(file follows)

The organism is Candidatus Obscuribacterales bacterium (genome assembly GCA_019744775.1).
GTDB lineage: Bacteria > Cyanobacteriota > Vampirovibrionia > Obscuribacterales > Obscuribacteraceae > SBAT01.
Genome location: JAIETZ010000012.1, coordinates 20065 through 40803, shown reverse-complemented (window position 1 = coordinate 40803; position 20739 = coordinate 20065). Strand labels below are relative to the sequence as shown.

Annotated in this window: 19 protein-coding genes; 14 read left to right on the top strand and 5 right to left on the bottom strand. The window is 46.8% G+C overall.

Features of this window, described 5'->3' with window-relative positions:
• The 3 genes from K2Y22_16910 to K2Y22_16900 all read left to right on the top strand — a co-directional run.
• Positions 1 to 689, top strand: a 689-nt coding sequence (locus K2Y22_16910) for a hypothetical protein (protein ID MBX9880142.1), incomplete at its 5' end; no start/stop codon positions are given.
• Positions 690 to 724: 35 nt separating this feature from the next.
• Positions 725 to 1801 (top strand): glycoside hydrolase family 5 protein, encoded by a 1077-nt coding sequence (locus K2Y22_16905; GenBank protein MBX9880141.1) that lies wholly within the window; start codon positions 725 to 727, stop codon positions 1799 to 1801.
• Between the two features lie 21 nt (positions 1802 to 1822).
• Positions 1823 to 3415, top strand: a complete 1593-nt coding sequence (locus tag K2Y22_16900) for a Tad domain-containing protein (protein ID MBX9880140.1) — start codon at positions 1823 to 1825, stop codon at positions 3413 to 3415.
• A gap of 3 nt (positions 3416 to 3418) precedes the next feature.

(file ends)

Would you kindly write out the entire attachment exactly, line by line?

The organism is Candidatus Obscuribacterales bacterium (genome assembly GCA_019744775.1).
GTDB lineage: Bacteria > Cyanobacteriota > Vampirovibrionia > Obscuribacterales > Obscuribacteraceae > SBAT01.
Genome location: JAIETZ010000012.1, coordinates 20065 through 40803, shown reverse-complemented (window position 1 = coordinate 40803; position 20739 = coordinate 20065). Strand labels below are relative to the sequence as shown.

Annotated in this window: 19 protein-coding genes; 14 read left to right on the top strand and 5 right to left on the bottom strand. The window is 46.8% G+C overall.

Features of this window, described 5'->3' with window-relative positions:
• The 3 genes from K2Y22_16910 to K2Y22_16900 all read left to right on the top strand — a co-directional run.
• Positions 1 to 689, top strand: a 689-nt coding sequence (locus K2Y22_16910) for a hypothetical protein (protein ID MBX9880142.1), incomplete at its 5' end; no start/stop codon positions are given.
• Positions 690 to 724: 35 nt separating this feature from the next.
• Positions 725 to 1801 (top strand): glycoside hydrolase family 5 protein, encoded by a 1077-nt coding sequence (locus K2Y22_16905; GenBank protein MBX9880141.1) that lies wholly within the window; start codon positions 725 to 727, stop codon positions 1799 to 1801.
• Between the two features lie 21 nt (positions 1802 to 1822).
• Positions 1823 to 3415, top strand: a complete 1593-nt coding sequence (locus tag K2Y22_16900) for a Tad domain-containing protein (protein ID MBX9880140.1) — start codon at positions 1823 to 1825, stop codon at positions 3413 to 3415.
• A gap of 3 nt (positions 3416 to 3418) precedes the next feature.